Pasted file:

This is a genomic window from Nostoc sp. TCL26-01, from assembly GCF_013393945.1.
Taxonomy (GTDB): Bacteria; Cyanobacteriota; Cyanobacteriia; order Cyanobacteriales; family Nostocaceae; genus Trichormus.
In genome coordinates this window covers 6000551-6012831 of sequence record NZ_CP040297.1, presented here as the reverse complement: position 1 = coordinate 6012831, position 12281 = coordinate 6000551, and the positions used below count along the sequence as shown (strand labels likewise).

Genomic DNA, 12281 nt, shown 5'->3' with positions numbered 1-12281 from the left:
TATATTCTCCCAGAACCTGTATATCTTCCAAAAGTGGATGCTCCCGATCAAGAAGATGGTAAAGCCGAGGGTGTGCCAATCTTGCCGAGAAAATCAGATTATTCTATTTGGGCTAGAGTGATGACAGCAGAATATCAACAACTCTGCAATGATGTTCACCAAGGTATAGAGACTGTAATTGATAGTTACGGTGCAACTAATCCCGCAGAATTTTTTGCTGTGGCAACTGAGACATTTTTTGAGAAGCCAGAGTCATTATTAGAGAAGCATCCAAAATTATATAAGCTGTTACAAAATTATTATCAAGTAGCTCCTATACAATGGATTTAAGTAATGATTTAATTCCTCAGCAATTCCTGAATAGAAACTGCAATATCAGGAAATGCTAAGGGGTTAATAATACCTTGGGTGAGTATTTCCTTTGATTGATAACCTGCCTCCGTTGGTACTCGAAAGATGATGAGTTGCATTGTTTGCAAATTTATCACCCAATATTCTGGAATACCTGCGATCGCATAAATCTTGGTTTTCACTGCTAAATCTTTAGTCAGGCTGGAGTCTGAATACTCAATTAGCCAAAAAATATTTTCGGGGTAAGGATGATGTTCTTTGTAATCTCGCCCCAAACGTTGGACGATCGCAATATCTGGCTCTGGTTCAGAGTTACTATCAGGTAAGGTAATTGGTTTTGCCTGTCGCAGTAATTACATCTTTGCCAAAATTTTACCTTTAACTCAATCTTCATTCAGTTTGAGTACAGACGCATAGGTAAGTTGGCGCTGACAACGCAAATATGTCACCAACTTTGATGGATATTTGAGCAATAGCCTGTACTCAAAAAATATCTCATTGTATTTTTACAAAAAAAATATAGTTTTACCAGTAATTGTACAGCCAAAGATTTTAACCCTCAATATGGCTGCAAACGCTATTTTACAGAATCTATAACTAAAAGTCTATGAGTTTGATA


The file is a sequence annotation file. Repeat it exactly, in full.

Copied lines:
This is a genomic window from Nostoc sp. TCL26-01, from assembly GCF_013393945.1.
Taxonomy (GTDB): Bacteria; Cyanobacteriota; Cyanobacteriia; order Cyanobacteriales; family Nostocaceae; genus Trichormus.
In genome coordinates this window covers 6000551-6012831 of sequence record NZ_CP040297.1, presented here as the reverse complement: position 1 = coordinate 6012831, position 12281 = coordinate 6000551, and the positions used below count along the sequence as shown (strand labels likewise).

Genomic DNA, 12281 nt, shown 5'->3' with positions numbered 1-12281 from the left:
TATATTCTCCCAGAACCTGTATATCTTCCAAAAGTGGATGCTCCCGATCAAGAAGATGGTAAAGCCGAGGGTGTGCCAATCTTGCCGAGAAAATCAGATTATTCTATTTGGGCTAGAGTGATGACAGCAGAATATCAACAACTCTGCAATGATGTTCACCAAGGTATAGAGACTGTAATTGATAGTTACGGTGCAACTAATCCCGCAGAATTTTTTGCTGTGGCAACTGAGACATTTTTTGAGAAGCCAGAGTCATTATTAGAGAAGCATCCAAAATTATATAAGCTGTTACAAAATTATTATCAAGTAGCTCCTATACAATGGATTTAAGTAATGATTTAATTCCTCAGCAATTCCTGAATAGAAACTGCAATATCAGGAAATGCTAAGGGGTTAATAATACCTTGGGTGAGTATTTCCTTTGATTGATAACCTGCCTCCGTTGGTACTCGAAAGATGATGAGTTGCATTGTTTGCAAATTTATCACCCAATATTCTGGAATACCTGCGATCGCATAAATCTTGGTTTTCACTGCTAAATCTTTAGTCAGGCTGGAGTCTGAATACTCAATTAGCCAAAAAATATTTTCGGGGTAAGGATGATGTTCTTTGTAATCTCGCCCCAAACGTTGGACGATCGCAATATCTGGCTCTGGTTCAGAGTTACTATCAGGTAAGGTAATTGGTTTTGCCTGTCGCAGTAATTACATCTTTGCCAAAATTTTACCTTTAACTCAATCTTCATTCAGTTTGAGTACAGACGCATAGGTAAGTTGGCGCTGACAACGCAAATATGTCACCAACTTTGATGGATATTTGAGCAATAGCCTGTACTCAAAAAATATCTCATTGTATTTTTACAAAAAAAATATAGTTTTACCAGTAATTGTACAGCCAAAGATTTTAACCCTCAATATGGCTGCAAACGCTATTTTACAGAATCTATAACTAAAAGTCTATGAGTTTGATA